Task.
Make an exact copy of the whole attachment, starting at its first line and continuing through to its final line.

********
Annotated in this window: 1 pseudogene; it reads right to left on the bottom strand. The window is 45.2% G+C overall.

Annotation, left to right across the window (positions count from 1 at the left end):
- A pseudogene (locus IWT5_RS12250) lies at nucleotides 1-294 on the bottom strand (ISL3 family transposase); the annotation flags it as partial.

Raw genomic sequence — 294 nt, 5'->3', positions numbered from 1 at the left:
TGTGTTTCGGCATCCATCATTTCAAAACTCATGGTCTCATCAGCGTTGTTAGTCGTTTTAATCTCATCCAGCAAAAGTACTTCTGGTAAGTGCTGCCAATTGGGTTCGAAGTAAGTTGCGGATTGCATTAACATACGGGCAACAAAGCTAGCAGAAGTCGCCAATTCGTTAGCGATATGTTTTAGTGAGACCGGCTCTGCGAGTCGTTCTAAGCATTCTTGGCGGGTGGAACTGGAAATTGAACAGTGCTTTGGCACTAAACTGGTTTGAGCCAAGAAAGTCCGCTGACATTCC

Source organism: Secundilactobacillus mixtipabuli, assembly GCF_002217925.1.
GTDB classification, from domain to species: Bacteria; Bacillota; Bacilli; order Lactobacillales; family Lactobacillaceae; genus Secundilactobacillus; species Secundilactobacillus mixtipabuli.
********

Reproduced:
Annotated in this window: 1 pseudogene; it reads right to left on the bottom strand. The window is 45.2% G+C overall.

Annotation, left to right across the window (positions count from 1 at the left end):
- A pseudogene (locus IWT5_RS12250) lies at nucleotides 1-294 on the bottom strand (ISL3 family transposase); the annotation flags it as partial.

Raw genomic sequence — 294 nt, 5'->3', positions numbered from 1 at the left:
TGTGTTTCGGCATCCATCATTTCAAAACTCATGGTCTCATCAGCGTTGTTAGTCGTTTTAATCTCATCCAGCAAAAGTACTTCTGGTAAGTGCTGCCAATTGGGTTCGAAGTAAGTTGCGGATTGCATTAACATACGGGCAACAAAGCTAGCAGAAGTCGCCAATTCGTTAGCGATATGTTTTAGTGAGACCGGCTCTGCGAGTCGTTCTAAGCATTCTTGGCGGGTGGAACTGGAAATTGAACAGTGCTTTGGCACTAAACTGGTTTGAGCCAAGAAAGTCCGCTGACATTCC

Source organism: Secundilactobacillus mixtipabuli, assembly GCF_002217925.1.
GTDB classification, from domain to species: Bacteria; Bacillota; Bacilli; order Lactobacillales; family Lactobacillaceae; genus Secundilactobacillus; species Secundilactobacillus mixtipabuli.